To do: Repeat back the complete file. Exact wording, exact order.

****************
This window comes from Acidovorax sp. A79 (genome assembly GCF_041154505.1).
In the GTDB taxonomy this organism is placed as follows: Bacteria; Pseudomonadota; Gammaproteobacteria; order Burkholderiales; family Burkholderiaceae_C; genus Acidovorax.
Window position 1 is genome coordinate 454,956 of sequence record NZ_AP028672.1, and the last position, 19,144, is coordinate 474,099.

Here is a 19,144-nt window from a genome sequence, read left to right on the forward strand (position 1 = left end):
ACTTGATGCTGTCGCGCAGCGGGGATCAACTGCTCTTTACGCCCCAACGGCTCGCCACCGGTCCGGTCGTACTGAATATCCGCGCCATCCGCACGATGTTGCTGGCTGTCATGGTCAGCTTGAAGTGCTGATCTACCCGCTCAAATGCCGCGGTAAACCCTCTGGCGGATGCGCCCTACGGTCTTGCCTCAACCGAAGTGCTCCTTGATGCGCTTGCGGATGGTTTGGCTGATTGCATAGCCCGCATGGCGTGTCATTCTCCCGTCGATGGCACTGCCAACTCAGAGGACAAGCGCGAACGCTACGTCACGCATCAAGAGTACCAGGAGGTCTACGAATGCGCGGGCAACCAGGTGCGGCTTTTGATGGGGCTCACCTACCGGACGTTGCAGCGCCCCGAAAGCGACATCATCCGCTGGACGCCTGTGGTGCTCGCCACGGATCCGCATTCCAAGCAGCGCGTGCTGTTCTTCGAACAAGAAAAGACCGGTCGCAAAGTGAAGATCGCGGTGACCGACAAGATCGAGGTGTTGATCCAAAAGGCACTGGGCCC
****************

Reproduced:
This window comes from Acidovorax sp. A79 (genome assembly GCF_041154505.1).
In the GTDB taxonomy this organism is placed as follows: Bacteria; Pseudomonadota; Gammaproteobacteria; order Burkholderiales; family Burkholderiaceae_C; genus Acidovorax.
Window position 1 is genome coordinate 454,956 of sequence record NZ_AP028672.1, and the last position, 19,144, is coordinate 474,099.

Here is a 19,144-nt window from a genome sequence, read left to right on the forward strand (position 1 = left end):
ACTTGATGCTGTCGCGCAGCGGGGATCAACTGCTCTTTACGCCCCAACGGCTCGCCACCGGTCCGGTCGTACTGAATATCCGCGCCATCCGCACGATGTTGCTGGCTGTCATGGTCAGCTTGAAGTGCTGATCTACCCGCTCAAATGCCGCGGTAAACCCTCTGGCGGATGCGCCCTACGGTCTTGCCTCAACCGAAGTGCTCCTTGATGCGCTTGCGGATGGTTTGGCTGATTGCATAGCCCGCATGGCGTGTCATTCTCCCGTCGATGGCACTGCCAACTCAGAGGACAAGCGCGAACGCTACGTCACGCATCAAGAGTACCAGGAGGTCTACGAATGCGCGGGCAACCAGGTGCGGCTTTTGATGGGGCTCACCTACCGGACGTTGCAGCGCCCCGAAAGCGACATCATCCGCTGGACGCCTGTGGTGCTCGCCACGGATCCGCATTCCAAGCAGCGCGTGCTGTTCTTCGAACAAGAAAAGACCGGTCGCAAAGTGAAGATCGCGGTGACCGACAAGATCGAGGTGTTGATCCAAAAGGCACTGGGCCC